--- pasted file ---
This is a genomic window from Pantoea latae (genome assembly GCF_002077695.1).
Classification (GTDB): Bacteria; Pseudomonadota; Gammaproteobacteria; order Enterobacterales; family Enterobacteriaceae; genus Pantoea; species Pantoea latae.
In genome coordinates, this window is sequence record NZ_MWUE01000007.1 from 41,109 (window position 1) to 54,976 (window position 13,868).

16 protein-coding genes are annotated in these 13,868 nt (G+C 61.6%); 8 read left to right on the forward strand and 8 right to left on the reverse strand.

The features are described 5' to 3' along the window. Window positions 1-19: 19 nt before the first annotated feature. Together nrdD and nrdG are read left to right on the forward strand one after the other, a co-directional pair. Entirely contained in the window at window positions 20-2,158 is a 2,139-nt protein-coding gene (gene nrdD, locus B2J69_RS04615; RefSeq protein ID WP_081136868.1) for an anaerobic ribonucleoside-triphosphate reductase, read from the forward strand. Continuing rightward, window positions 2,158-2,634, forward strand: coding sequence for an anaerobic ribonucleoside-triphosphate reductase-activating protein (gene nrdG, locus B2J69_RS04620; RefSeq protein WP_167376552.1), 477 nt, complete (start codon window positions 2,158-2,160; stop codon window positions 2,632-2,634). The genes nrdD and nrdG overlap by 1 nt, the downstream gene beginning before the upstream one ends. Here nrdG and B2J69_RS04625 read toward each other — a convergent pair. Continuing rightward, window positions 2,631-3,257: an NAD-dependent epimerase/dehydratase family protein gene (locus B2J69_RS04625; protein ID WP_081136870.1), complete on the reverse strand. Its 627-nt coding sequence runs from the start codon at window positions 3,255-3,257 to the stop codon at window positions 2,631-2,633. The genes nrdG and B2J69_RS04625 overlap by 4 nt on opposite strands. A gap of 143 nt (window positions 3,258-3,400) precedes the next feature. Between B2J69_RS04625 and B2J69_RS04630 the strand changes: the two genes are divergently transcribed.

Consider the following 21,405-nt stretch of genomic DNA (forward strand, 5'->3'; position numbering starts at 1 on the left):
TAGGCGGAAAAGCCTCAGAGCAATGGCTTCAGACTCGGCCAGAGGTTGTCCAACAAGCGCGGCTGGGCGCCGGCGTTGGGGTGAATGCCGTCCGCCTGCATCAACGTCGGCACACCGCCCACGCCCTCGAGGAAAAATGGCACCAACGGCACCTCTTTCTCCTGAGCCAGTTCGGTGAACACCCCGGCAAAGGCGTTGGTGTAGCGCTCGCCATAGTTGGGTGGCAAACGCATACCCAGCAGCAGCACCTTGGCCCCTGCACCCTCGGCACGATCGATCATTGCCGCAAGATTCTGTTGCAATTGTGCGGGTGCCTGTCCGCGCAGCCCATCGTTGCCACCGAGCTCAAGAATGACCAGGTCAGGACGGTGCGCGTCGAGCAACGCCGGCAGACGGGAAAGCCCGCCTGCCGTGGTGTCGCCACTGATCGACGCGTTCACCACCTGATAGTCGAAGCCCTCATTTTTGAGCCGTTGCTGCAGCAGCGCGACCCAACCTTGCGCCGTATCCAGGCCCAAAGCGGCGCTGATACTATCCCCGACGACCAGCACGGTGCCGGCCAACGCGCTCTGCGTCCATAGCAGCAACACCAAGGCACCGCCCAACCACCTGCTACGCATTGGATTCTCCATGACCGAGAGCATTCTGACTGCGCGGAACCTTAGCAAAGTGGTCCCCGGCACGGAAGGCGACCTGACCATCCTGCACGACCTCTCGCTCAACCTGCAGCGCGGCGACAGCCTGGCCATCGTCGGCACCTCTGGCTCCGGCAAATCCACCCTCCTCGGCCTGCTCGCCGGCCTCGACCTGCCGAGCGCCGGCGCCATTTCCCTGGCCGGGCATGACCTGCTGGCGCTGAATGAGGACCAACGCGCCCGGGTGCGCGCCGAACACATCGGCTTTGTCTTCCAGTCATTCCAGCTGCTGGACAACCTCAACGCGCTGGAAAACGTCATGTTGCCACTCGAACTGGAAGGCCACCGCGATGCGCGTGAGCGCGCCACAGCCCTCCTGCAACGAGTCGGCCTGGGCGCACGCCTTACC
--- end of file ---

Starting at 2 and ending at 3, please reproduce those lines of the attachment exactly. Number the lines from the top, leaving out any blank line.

Classification (GTDB): Bacteria; Pseudomonadota; Gammaproteobacteria; order Enterobacterales; family Enterobacteriaceae; genus Pantoea; species Pantoea latae.
In genome coordinates, this window is sequence record NZ_MWUE01000007.1 from 41,109 (window position 1) to 54,976 (window position 13,868).